India has one of the most attractive textile and apparel markets in the world as there is a comparative advantage when it comes to skilled manpower and production cost. It is also the sixth-largest exporter of this market in the world. A recent report by Invest India stated that the domestic apparel and textile industry in India contributes 5 percent to the country’s GDP, 7 percent of industry output in value terms, and 12 percent of the country’s export earnings.
Recognise farmers of natural fibres as part of agri sector
The domestic textile and apparel industry contributes to 2 percent of the GDP of the country. It is also the second-largest creator of employment in the country, after agriculture. To strengthen, invigorate and motivate this sector, India needs to recognise its farmers of natural fibres as an integral part of the agricultural sector. It is critical to attain synergy between technology and public policy, as well as to suggest appropriate measures for increasing income and employment opportunities.
The government needs to invest in scientific methods of preventing crop failure at the early disease level which will ultimately increase the overall yield. Application of AI sensors and IoT devices can accomplish solving numerous problems for farmers and saving a profitable resource to get higher yields and better quality with less resources. Additionally, information technology for market, weather, credit, and e-commerce, as well as training could turn the country into a significant game-changer in the world's textile and apparel industry.
Taxation and benefits
The proposal for GST hike for the textile industry has been deferred, which is a relief as thousands of small businesses. The pandemic has disturbed the entire chain of trade and a lot of farmers, weavers, reelers have been pushed into debt to make ends meet. Small scale manufacturers must be acknowledged as they are engineers of their own merit. Government must consider extending credit facilities to them and provide means for new-age technology adoption. Affected units and small-scale weavers would hugely benefit from such progressive measures. Besides, allocations for R&D would also make way for greater production quality and enhanced efficiency in all sectors.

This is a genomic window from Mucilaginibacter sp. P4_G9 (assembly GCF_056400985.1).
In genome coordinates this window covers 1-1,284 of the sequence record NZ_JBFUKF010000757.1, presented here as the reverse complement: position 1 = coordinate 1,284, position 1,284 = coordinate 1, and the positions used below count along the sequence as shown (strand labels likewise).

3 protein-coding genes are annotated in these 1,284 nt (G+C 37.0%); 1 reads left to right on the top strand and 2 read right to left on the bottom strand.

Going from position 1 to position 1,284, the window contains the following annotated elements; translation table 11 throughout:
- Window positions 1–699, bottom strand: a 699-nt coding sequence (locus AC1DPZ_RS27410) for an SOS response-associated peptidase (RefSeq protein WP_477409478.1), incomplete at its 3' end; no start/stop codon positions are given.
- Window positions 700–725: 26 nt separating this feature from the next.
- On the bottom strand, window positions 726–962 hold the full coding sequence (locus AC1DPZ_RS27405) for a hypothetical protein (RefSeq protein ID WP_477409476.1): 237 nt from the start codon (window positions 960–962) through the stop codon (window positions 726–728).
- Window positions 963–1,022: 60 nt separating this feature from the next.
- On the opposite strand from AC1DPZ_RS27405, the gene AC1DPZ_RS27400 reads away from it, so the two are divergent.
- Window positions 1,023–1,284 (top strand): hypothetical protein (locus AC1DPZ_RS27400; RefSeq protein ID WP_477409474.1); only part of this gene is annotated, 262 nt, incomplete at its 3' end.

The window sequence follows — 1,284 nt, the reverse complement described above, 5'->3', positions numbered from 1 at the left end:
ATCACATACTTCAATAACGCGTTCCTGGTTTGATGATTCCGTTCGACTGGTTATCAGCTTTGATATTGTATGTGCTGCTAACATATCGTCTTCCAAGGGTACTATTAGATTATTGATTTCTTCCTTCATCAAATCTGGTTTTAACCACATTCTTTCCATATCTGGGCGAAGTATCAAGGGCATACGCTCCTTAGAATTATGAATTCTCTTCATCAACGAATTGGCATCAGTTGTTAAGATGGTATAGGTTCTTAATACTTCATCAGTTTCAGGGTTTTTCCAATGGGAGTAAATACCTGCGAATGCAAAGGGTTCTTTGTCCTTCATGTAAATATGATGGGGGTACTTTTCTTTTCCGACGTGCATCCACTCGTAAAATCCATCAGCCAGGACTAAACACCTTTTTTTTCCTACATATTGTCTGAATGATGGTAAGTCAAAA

At the seller level, tax burdens and rigid regulatory compliances should be remodelled, which can provide scope for growth and expansion. This will increase ease of doing business and can largely contribute to the GDP.
Finance at tipping point
The government has not passed subsidies through private companies and instead given that task to state government. Due to this, farmers and other agro-stakeholders are compelled to work with marketplaces allocated by state government, thereby prohibiting them from working with a private operator. These private players are forced to reduce their own margins to support the stakeholders.
Secondly, from the NBFC’s standpoint, silk and some other natural fibres are not a part of Priority Sector Lending (PSL) in the Indian ecosystem. We need to work towards showcasing weight towards the sector by putting the entire value chain of natural fibres under the PSL which will lead to tremendous benefit for all stakeholders.
Banks have a mandate to target the priority sector, and small financing banks must allocate approximately 75 percent of their credit to it. There is an expectation that the priority sector which is not defined precisely, will be resolved, and standardised over the next financial year. Along with that, the government must provide subsidies to private players for the overall growth of the sector.
While the government has been advocating and supporting the traditional handloom and handicraft sectors for improving production and generating employment, we are looking at Budget 2022 for creating a thriving and healthy industry across the entire value chain from fiber, yarn, fabric to apparel amid the COVID pandemic.
The author is founder and CEO, ReshaMandi- silk agritech startup.
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